In its own analysis of preventive care, CBO said earlier this month that the cost of making cancer screening, cholesterol management and other services broadly available is likely to far outweigh any savings ultimately generated. The new study looks at a more narrow population -- people already diagnosed with diabetes -- and projects the cost of providing them with a very specific regimen of frequent checkups and diagnostic tests that has produced predictable results in clinical trials. (Treatment for other forms of disease may vary in their costs.)

For diabetes patients, only about two-thirds of that cost would be recovered in the first decade, when fewer complications materialize, and more than three-quarters would be recovered over 25 years, the study found. Only for the youngest patients, those aged 24 to 30, would spending on preventive care wind up producing a net savings: the study calculates that $21 billion spent on younger patients would cut overall spending on their health care by $6 billion over 25 years.

The study was funded in part by the National Changing Diabetes Program, which is primarily funded by Novo Nordisk, a maker of diabetes medicines.
U.S. health reform estimates need long view: study
Tue Sep 1, 2009 12:36am EDT

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By Susan Heavey
WASHINGTON (Reuters) - The Congressional Budget Office may be missing potential savings from various health reform proposals by not looking at efforts to manage or prevent expensive, chronic conditions such as diabetes and heart disease, researchers said in a study released on Tuesday.
The study, published in the Tuesday edition of the Health Affairs journal, comes as members of the U.S. Congress prepare to return to Washington next week and again take up legislation to revamp the U.S. healthcare system.
President Barack Obama has made the overhaul a top priority this year, but debate has swelled in both parties in part over the CBO's early projections the Democratic plan could cost nearly $1 trillion.
Obama and other Democrats have argued the CBO does not factor in how improvements to care such as primary doctor visits, although costly at first, could improve people's health and lower costs over time.
The nonpartisan CBO, charged by Congress to estimate the cost of various programs, now uses a 10-year forecast that cannot look at the cost of programs aimed at diseases that can last for decades, researchers at the University of Chicago said.
Instead, the CBO should use methods that would weigh savings from earlier treatment and other intervention that could help reduce costly complications from conditions that arise when left untreated or improperly treated, they said.
Lawmakers need cost estimates that look at a period of 25 years for healthcare legislation, they said in their study, which was sponsored by diabetes drug maker Novo Nordisk A/S and looked at a scientific model to help estimate such costs for long-term diseases.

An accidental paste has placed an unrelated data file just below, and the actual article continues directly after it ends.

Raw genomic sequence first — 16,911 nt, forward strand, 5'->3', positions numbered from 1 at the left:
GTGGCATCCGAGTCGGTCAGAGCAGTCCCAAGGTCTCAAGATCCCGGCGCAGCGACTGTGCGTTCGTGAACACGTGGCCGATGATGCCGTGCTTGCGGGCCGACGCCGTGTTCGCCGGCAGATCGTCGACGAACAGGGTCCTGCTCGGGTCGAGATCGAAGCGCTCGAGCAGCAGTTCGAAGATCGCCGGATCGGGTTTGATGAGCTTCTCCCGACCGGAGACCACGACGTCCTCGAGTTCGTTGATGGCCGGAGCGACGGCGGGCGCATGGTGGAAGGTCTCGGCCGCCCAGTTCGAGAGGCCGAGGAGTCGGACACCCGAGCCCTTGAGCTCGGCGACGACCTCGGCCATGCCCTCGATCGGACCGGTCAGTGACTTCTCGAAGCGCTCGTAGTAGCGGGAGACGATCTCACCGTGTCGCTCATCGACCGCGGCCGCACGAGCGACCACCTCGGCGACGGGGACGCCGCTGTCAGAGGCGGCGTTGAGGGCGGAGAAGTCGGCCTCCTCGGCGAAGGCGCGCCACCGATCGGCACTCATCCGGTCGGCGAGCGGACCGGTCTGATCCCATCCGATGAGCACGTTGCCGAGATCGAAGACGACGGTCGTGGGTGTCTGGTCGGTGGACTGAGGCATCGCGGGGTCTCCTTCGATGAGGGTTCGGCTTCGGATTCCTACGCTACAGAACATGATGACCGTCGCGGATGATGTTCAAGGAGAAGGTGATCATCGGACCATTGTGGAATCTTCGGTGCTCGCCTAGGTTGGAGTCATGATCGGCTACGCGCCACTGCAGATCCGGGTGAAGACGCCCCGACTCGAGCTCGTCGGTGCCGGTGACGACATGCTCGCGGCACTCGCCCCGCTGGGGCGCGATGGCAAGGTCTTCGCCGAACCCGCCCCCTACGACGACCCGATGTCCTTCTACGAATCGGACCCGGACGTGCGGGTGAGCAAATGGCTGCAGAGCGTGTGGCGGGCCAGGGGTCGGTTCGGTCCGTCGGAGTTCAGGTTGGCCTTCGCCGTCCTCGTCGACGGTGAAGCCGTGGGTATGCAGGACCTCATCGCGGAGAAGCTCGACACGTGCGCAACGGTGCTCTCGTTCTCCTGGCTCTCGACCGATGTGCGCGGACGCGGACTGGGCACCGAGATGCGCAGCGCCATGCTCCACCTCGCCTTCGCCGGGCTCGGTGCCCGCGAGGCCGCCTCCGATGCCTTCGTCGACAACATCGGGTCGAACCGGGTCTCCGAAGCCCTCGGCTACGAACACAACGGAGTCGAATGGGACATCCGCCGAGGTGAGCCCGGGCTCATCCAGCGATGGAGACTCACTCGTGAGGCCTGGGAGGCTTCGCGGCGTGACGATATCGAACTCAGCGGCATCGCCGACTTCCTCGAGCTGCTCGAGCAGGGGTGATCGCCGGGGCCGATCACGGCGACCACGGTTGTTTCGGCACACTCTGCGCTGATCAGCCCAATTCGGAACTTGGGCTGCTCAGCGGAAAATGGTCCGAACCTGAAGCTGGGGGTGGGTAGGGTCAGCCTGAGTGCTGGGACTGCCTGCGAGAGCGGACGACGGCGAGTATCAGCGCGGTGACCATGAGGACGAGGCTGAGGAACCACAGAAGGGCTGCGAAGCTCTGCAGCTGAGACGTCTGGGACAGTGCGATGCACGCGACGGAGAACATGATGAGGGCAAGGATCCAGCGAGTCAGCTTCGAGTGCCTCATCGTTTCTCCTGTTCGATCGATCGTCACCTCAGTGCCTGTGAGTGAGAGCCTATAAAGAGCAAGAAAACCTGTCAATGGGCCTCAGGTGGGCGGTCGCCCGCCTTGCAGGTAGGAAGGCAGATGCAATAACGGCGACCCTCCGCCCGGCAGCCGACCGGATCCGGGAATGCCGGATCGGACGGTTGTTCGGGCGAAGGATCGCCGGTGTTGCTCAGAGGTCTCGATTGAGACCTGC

"Although this would not be necessary for the vast majority of cost estimates produced by the CBO, it would improve the information available when Congress considers health legislation with implications for the treatment of a relatively small number of costly chronic illnesses," they wrote.
In the study, researchers at the University of Chicago's National Opinion Research Center said new longer-term estimates would also help legislators and others estimate how having healthier, longer-living patients would affect costs.
In their model, the researchers used the example of diabetes, which affects nearly 8 percent of the U.S. population, or 24 million Americans, and factored in the costs of complications such as blindness, kidney failure and stroke.
They projected the disease would cost $336 billion a year 25 years from now. They then factored in the costs of prevention programs that would include medication and routine testing and how they could save money over time.
While such methods would need to be adjusted as treatments change, it could provide the CBO a starting point to look more long term, they said.
(Reporting by Susan Heavey; Editing by Peter Cooney

Health-Care Overhaul Needs New Savings Gauge, Researchers Say
2009-09-01 14:02:31.133 GMT
By Nicole Gaouette
Sept. 1 (Bloomberg) -- U.S. lawmakers trying to write a health-care overhaul are hampered by congressional rules that allow too little time to count the payoff from managing chronic diseases, researchers at the University of Chicago said. Looking at diabetes, the scientists found that savings from proper treatment multiply from the 10th to 25th year, according to the analysis published today in the journal Health Affairs..
The 10-year period used by the Congressional Budget Office to “score” legislation stresses the upfront costs and picks up too little of the benefit, the researchers said.
Chronic ailments, including diabetes and heart disease, account for 75 percent of U.S. health-care costs, the scientists said. They published the study, which proposes a model for analyzing health policies, as Congress and the Obama administration struggle to keep the price tag for legislation at no more than $1 trillion over 10 years.